It's high time we give you a round-up of all the iPad 3 rumors that have been floating and what it's all building up to. As of now, one thing is pretty much on consensus; that being the 2048×1536 resolution of the next-gen iPad, although the form factor is still being discussed with this upcoming high resolution display.

Right at the start of November, a report surfaced claiming the presence of a couple of light bars in the upcoming model, in order to cater to its much higher resolution, which kind of goes in line with the claim that surfaced last regarding the thickness of the next-gen iPad, stating that it will be 0.7 millimeters thicker in width - mainly to easily fit in the two light bars for extra resolution.

More regarding the iPad 3's 2048×1536 display came at the start of this week when DisplaySearch analyst, Richard Shim hinted at CNET, to point towards the continuity of the use of IPS (in-plane) technology in the new display as well.

What's latest is a report from Forbes, coming at the hands of Jeffries analyst Peter Misek, denying the use of IPS technology in iPad 3 design and stating that Apple has actually poured in an amount between $500 million to $1 billion for a new equipment, which will make it realistically possible for Sharp to produce a thinner and lower-power display, along with accommodating the high resolution.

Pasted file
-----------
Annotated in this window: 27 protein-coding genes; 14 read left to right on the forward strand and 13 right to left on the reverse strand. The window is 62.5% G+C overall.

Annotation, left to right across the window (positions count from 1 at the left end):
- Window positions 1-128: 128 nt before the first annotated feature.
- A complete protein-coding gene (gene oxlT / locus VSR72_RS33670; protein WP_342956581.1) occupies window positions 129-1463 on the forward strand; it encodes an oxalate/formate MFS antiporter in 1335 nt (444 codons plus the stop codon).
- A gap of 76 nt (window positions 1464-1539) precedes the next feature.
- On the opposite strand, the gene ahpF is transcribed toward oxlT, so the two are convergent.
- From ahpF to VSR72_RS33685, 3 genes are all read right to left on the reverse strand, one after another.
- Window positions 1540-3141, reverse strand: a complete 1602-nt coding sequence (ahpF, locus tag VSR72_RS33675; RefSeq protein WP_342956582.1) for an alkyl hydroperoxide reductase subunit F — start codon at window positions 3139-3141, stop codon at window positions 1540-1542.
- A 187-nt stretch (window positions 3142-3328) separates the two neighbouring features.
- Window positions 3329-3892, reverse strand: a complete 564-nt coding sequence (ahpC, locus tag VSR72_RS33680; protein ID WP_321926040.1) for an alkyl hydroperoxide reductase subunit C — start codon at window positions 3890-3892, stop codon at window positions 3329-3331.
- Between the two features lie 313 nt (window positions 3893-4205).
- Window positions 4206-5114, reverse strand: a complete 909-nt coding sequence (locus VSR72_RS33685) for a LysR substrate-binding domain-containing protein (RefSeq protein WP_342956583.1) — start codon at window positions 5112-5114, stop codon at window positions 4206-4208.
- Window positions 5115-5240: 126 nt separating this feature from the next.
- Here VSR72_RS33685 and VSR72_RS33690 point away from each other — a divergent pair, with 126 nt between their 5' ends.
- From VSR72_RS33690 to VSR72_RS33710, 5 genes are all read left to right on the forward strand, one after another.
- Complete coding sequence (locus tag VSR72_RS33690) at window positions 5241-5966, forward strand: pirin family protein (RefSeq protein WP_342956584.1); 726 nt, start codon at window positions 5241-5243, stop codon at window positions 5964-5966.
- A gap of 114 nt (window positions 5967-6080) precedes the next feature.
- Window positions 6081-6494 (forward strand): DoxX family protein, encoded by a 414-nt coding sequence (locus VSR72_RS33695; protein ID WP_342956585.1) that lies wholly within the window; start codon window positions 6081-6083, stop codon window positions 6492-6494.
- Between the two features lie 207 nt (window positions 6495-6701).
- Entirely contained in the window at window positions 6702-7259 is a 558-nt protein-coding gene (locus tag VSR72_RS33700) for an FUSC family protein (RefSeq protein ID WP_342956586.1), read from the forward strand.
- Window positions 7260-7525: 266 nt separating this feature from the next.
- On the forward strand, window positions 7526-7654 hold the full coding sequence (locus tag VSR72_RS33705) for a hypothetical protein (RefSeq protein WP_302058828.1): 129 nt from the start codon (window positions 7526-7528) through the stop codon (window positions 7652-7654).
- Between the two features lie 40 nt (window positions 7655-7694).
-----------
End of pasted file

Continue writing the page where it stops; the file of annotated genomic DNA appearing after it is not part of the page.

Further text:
Rumors have it that Sharp and Apple together have managed to tailor IGZO technology to an extent that 330 DPI has been achieved, which can suffice for an HD display without the use of IPS technology. This will also prevent the possibility of using a dual bar LED backlight as discussed at the beginning of this post. What greater good this customization can bring to the iPad 3 is the thinness and a longer battery life, apart from the obvious higher resolution, which is the foremost aim.

With all these reports kept in mind, you do know where we're heading in terms of the next-gen iPad's design. As things break in, we'll keep you posted.

The original post was published on Simon Blog.